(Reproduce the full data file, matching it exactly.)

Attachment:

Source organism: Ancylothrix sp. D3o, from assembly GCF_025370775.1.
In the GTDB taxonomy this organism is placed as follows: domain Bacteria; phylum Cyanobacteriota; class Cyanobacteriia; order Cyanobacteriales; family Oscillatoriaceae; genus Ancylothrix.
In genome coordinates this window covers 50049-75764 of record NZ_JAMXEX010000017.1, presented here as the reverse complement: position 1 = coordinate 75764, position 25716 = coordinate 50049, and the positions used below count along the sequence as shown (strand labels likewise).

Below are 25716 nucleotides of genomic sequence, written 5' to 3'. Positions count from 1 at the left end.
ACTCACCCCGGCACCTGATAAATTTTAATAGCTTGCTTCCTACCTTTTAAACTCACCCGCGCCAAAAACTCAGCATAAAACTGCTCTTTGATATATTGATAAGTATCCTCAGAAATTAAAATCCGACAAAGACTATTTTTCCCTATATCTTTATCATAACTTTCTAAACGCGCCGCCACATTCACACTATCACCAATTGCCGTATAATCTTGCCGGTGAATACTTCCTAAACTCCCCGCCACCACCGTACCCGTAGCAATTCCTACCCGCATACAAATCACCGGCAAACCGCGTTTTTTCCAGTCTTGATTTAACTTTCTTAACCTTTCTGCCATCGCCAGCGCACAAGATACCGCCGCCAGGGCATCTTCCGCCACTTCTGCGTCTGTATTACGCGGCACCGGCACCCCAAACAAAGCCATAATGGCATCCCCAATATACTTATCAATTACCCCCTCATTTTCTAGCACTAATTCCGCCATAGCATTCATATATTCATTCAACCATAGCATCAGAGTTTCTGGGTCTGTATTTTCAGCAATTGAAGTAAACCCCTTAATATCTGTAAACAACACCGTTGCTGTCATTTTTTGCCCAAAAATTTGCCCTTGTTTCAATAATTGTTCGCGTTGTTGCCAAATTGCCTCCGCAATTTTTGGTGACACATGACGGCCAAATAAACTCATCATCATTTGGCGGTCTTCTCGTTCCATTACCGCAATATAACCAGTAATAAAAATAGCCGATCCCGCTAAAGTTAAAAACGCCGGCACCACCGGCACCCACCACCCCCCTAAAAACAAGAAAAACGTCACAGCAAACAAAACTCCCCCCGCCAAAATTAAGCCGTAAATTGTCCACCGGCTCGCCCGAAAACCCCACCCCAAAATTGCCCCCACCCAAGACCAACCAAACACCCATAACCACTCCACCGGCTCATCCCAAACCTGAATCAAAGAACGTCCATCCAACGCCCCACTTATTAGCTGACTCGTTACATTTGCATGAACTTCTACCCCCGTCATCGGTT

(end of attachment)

Source organism: Ancylothrix sp. D3o, from assembly GCF_025370775.1.
In the GTDB taxonomy this organism is placed as follows: domain Bacteria; phylum Cyanobacteriota; class Cyanobacteriia; order Cyanobacteriales; family Oscillatoriaceae; genus Ancylothrix.
In genome coordinates this window covers 50049-75764 of record NZ_JAMXEX010000017.1, presented here as the reverse complement: position 1 = coordinate 75764, position 25716 = coordinate 50049, and the positions used below count along the sequence as shown (strand labels likewise).

Below are 25716 nucleotides of genomic sequence, written 5' to 3'. Positions count from 1 at the left end.
ACTCACCCCGGCACCTGATAAATTTTAATAGCTTGCTTCCTACCTTTTAAACTCACCCGCGCCAAAAACTCAGCATAAAACTGCTCTTTGATATATTGATAAGTATCCTCAGAAATTAAAATCCGACAAAGACTATTTTTCCCTATATCTTTATCATAACTTTCTAAACGCGCCGCCACATTCACACTATCACCAATTGCCGTATAATCTTGCCGGTGAATACTTCCTAAACTCCCCGCCACCACCGTACCCGTAGCAATTCCTACCCGCATACAAATCACCGGCAAACCGCGTTTTTTCCAGTCTTGATTTAACTTTCTTAACCTTTCTGCCATCGCCAGCGCACAAGATACCGCCGCCAGGGCATCTTCCGCCACTTCTGCGTCTGTATTACGCGGCACCGGCACCCCAAACAAAGCCATAATGGCATCCCCAATATACTTATCAATTACCCCCTCATTTTCTAGCACTAATTCCGCCATAGCATTCATATATTCATTCAACCATAGCATCAGAGTTTCTGGGTCTGTATTTTCAGCAATTGAAGTAAACCCCTTAATATCTGTAAACAACACCGTTGCTGTCATTTTTTGCCCAAAAATTTGCCCTTGTTTCAATAATTGTTCGCGTTGTTGCCAAATTGCCTCCGCAATTTTTGGTGACACATGACGGCCAAATAAACTCATCATCATTTGGCGGTCTTCTCGTTCCATTACCGCAATATAACCAGTAATAAAAATAGCCGATCCCGCTAAAGTTAAAAACGCCGGCACCACCGGCACCCACCACCCCCCTAAAAACAAGAAAAACGTCACAGCAAACAAAACTCCCCCCGCCAAAATTAAGCCGTAAATTGTCCACCGGCTCGCCCGAAAACCCCACCCCAAAATTGCCCCCACCCAAGACCAACCAAACACCCATAACCACTCCACCGGCTCATCCCAAACCTGAATCAAAGAACGTCCATCCAACGCCCCACTTATTAGCTGACTCGTTACATTTGCATGAACTTCTACCCCCGTCATCGGTT